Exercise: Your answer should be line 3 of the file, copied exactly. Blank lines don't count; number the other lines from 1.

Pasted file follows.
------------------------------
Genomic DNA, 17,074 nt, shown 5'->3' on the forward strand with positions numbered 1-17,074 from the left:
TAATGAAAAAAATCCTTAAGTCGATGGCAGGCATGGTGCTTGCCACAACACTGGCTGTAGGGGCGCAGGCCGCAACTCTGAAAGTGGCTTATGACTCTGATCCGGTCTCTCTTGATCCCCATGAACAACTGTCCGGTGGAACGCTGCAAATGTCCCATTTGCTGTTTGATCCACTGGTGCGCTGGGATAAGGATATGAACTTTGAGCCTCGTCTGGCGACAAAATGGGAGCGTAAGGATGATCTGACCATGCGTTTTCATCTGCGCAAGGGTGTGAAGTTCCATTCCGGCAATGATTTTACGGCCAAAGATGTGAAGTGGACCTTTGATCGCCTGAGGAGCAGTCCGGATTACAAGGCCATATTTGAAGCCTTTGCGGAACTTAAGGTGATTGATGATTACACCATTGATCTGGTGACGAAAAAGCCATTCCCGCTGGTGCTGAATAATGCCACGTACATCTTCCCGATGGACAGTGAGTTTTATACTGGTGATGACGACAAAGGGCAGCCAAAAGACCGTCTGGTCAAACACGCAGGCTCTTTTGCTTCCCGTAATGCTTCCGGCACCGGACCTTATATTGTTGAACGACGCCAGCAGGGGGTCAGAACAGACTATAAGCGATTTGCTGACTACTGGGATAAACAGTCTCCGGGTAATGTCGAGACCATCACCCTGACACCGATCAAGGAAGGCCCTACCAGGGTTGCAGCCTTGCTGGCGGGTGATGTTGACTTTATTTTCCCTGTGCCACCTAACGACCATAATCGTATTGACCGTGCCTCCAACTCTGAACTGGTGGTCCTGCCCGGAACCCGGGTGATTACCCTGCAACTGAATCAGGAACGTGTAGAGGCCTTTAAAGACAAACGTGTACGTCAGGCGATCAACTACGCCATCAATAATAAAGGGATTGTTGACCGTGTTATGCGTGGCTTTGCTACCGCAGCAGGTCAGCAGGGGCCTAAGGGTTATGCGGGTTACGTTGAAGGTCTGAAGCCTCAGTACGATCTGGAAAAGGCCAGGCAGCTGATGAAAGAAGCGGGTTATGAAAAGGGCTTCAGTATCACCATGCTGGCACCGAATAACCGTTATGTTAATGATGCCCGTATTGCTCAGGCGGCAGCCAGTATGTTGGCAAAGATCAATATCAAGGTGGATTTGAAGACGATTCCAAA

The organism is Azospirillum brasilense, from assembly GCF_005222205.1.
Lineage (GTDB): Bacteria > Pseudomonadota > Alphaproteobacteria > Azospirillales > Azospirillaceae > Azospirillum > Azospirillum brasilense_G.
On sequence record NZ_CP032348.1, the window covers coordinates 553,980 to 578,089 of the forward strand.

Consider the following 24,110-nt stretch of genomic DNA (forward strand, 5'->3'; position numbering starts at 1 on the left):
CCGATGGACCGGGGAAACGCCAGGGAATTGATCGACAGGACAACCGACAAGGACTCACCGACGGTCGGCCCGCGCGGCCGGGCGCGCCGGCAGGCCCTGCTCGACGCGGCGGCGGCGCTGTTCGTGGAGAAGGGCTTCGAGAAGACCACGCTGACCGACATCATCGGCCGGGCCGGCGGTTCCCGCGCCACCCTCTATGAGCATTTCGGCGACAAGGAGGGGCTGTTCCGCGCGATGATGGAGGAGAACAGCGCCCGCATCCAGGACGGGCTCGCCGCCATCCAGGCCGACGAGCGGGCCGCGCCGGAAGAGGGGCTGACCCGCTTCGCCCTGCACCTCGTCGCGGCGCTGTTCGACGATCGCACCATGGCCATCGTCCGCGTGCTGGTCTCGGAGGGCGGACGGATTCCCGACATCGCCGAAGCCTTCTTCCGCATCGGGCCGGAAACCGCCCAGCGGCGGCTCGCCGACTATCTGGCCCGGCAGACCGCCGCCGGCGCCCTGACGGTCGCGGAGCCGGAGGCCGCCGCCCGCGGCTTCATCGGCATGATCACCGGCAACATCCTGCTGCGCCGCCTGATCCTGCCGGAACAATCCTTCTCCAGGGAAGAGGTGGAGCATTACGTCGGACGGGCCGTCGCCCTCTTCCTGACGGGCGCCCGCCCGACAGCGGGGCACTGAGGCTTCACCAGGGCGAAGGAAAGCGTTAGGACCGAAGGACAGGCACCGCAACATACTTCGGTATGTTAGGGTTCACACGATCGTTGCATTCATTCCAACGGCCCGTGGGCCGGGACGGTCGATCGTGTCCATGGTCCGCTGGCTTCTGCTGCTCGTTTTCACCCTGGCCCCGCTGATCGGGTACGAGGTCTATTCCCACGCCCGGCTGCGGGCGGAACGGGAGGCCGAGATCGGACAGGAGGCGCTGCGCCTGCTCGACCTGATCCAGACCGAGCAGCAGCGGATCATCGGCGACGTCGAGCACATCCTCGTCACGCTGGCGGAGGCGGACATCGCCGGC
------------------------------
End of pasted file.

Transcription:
The organism is Azospirillum brasilense, from assembly GCF_005222205.1.